Once we were comfortably seated, JJ asked each girl to introduce herself and name one thing they thought was beautiful about themselves. For some, high school can be the most exciting years of our lives, yet, for others this time can be very scary. The first girl stood and softly said her name and, with slight hesitation, admitted that she didn’t know what was beautiful about herself. My heart paused for a moment. She had beautiful chocolate brown skin with a shy yet amazing smile. She had the most adorable dimples that appeared each time she laughed even if it was a nervous laugh. She had long black hair and was quite possibly an athlete. JJ said, “That’s okay. We’ll help you find something beautiful about yourself”. She asked the rest of group to name what they thought was beautiful about the young girl. Immediately hands flew up. JJ picked about three girls to share what they thought was beautiful about the young lady. You could see the change in her demeanor almost immediately. It was one of the most powerful demonstrations of girls building each other up. Again, the thought I had earlier crossed my mind that these young ladies will learn how to properly interact with one another as a result of attending this I’m Me event.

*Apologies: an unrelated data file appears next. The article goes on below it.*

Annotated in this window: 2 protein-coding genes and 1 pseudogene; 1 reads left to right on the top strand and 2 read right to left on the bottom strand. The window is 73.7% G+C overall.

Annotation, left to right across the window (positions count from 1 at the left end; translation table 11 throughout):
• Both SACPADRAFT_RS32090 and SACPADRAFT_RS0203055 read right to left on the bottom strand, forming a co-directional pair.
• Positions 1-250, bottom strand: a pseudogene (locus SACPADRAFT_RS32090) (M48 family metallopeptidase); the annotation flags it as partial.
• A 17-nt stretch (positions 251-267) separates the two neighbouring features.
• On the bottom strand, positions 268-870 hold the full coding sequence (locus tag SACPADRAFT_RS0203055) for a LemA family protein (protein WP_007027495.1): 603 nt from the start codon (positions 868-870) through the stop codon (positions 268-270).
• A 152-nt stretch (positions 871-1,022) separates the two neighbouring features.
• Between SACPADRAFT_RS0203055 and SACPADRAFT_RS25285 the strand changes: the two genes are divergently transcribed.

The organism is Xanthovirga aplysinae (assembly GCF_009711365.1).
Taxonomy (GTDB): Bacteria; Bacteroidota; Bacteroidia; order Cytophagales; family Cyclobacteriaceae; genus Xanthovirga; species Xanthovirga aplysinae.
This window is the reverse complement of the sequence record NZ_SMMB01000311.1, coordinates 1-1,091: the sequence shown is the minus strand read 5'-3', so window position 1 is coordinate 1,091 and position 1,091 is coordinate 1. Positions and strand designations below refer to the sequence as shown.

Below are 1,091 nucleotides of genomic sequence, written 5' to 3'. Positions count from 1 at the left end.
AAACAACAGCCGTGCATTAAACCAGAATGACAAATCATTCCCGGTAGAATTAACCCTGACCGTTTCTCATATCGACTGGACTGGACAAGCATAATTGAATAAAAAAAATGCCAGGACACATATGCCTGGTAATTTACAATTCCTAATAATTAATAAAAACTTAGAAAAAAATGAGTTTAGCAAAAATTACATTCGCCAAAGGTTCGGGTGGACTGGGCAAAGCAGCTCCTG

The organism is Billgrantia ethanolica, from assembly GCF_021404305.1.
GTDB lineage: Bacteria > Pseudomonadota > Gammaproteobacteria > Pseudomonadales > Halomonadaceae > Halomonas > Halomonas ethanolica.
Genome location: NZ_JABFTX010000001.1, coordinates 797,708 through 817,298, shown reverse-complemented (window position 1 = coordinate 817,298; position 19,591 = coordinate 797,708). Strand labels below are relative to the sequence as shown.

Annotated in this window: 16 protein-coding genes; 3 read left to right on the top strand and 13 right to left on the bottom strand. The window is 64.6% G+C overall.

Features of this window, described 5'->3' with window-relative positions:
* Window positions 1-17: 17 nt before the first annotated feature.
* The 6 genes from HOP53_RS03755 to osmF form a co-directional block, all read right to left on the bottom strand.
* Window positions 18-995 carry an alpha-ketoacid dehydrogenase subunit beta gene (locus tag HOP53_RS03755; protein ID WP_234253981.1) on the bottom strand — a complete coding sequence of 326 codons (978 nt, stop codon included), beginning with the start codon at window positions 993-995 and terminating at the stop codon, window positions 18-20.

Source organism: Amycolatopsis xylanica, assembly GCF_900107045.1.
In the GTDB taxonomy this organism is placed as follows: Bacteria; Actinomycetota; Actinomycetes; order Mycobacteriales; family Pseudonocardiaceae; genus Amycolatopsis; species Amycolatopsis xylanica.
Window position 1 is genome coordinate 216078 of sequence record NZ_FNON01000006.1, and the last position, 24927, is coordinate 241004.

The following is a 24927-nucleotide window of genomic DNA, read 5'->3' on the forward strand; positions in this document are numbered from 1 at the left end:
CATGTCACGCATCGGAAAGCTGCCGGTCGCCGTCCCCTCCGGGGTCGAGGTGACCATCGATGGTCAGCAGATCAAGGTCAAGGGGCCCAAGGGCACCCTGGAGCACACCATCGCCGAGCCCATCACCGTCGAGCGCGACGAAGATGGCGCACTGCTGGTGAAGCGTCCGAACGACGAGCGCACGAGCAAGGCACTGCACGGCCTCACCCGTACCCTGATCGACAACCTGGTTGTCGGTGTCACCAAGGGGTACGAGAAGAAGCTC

After everyone introduced themselves, JJ held up a total of three photos of female celebrities, one at a time. Her question for the group was,”What do you think people think about these women?” The first image was a very naturally beautiful Beyonce, with loose spiral curls in a sweater that fell slightly off of her shoulder. There was a positive response by the girls to this photo of Beyonce. JJ’s next question was, “If this was your doctor, what would you think?” Again, another positive response.